A New Challenger Has Appeared: Esports Club


Cheers erupt after a member makes a nice play in League of Legends. Club Officer, Eve Elkouby, sits at a stool, satisfied with the move.

Raymond Lin and Madeline Yang

North High’s new Esports club is more than just competitive video gaming, its where lifelong friends are made.

Hosting “Overwatch” and “League of Legends,” the brand new club has already played against high schools all over North America in the High School Star League and Youth Esports of America.

When representing Great Neck North High School, the League of Legends team placed fourth out of 70 regionally and 64th out of 700 schools nationally.

Esports may seem rather trivial because it is a sport reliant on video game skills. However, it is no laughing matter.

With large fan bases and massive tournaments, esports has become more popular now than ever, offering a million dollars to the winning team in the Overwatch League and five million dollars to the winning team in the League of Legends World Championships last year.

A club member plays “League of Legends.”

“Esports is different from real sports, and offers an entirely different perspective that is unique and gathering more and more attention,” said Qinglin Yang. “League of Legends is one of the most developed esports in the world, and has millions of fans all over the world.”

Many people have also begun to accept League of Legends and esports in general, with colleges now even offering scholarships to players who rank in the top of their respective servers, Yang said.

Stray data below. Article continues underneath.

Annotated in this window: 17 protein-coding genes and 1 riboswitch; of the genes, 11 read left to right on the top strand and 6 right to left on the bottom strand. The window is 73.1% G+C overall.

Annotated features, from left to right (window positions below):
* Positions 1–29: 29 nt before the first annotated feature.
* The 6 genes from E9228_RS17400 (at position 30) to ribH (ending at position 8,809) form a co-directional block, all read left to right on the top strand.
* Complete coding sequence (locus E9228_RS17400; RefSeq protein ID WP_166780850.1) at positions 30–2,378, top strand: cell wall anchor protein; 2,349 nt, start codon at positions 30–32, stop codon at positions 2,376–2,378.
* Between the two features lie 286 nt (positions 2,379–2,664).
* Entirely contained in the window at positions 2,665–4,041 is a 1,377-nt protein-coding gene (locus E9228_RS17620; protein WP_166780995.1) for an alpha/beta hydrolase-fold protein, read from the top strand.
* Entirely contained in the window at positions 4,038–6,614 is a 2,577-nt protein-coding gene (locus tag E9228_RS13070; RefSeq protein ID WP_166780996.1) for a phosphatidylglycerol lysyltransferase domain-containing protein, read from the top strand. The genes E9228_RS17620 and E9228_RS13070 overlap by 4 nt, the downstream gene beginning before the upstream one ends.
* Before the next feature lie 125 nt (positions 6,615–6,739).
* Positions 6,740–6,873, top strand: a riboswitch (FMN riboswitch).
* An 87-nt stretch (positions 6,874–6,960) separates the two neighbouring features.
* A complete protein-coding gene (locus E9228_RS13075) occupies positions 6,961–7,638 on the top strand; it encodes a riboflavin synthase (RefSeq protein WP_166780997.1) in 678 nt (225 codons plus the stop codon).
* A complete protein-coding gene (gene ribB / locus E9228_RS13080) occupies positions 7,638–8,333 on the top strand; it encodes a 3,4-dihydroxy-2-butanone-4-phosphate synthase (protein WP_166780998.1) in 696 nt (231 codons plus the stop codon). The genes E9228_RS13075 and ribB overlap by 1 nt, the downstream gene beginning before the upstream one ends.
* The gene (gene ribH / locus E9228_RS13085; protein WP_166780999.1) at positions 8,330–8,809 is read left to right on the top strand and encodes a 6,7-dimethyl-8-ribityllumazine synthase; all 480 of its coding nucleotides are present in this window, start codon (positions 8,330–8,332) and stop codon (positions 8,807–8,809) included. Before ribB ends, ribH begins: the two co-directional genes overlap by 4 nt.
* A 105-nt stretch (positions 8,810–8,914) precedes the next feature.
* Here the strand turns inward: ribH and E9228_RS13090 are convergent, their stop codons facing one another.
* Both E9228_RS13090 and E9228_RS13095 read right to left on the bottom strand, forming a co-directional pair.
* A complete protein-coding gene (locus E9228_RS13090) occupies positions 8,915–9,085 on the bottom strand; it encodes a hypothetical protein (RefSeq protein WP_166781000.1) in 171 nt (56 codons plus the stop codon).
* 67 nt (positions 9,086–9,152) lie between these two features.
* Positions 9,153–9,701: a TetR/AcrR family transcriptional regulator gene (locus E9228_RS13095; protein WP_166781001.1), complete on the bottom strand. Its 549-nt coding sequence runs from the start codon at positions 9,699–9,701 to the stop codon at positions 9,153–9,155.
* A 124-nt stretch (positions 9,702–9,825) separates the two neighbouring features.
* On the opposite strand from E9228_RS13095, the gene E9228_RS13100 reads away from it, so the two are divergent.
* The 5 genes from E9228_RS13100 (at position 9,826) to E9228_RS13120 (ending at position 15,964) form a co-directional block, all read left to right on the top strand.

Members meet after school on Tuesdays and Thursdays, helping teammates practice, discuss strategies, hold tournaments, and schedule times for competitions. Soon, esports club will also meet on Mondays when the club implements Super Smash Bros into its lineup. Along with the new esport, the rising club has more planned for its continued growth.

“I believe the best way for our club to grow is through members spreading news of how fun the club is, and how they can get involved in participating in tournaments.” said Brandan Chen, president of the esports club. “Most importantly, it is great that my advisor Mr. Meehan allows the school to run the club and is getting it out as more than just video games but rather as an actual sport.”

The club is also preparing to move into a new room in the school with access to more computers, allowing further expansion of the club. In addition to these efforts, the esports club is open to new members and games as it continues to grow.

However, there are some limitations that hinder the growth of this club.

“Usually our meetings range from ten to twenty people at times,” Chen said. “Of course, a lot more people give you more input, strategies, but the worst thing is that it can get pretty noisy in here, too many members and not enough computers.” This issue will likely be resolved after the introduction of a new room, according to Chen.

While the club may seem exclusively for experienced players, the community within is welcoming new members and adding to the school community in a unique way.

“A lot of the people in the club are friends and they bring their other friends and everyone just gets along to make a happy and loving atmosphere.” said Ely Soumikh, sophomore. “It’s how I met the majority of my own friends and I’m very thankful to the club.”

Chen agrees that the community in esports club has something special to offer to its members.

“My favorite part about this club is that we are a community,” said Chen. “Though it may be a very interesting one at that, we help each other, we rarely make fun of each other here, we are all accepting and, most importantly, we love to have fun.”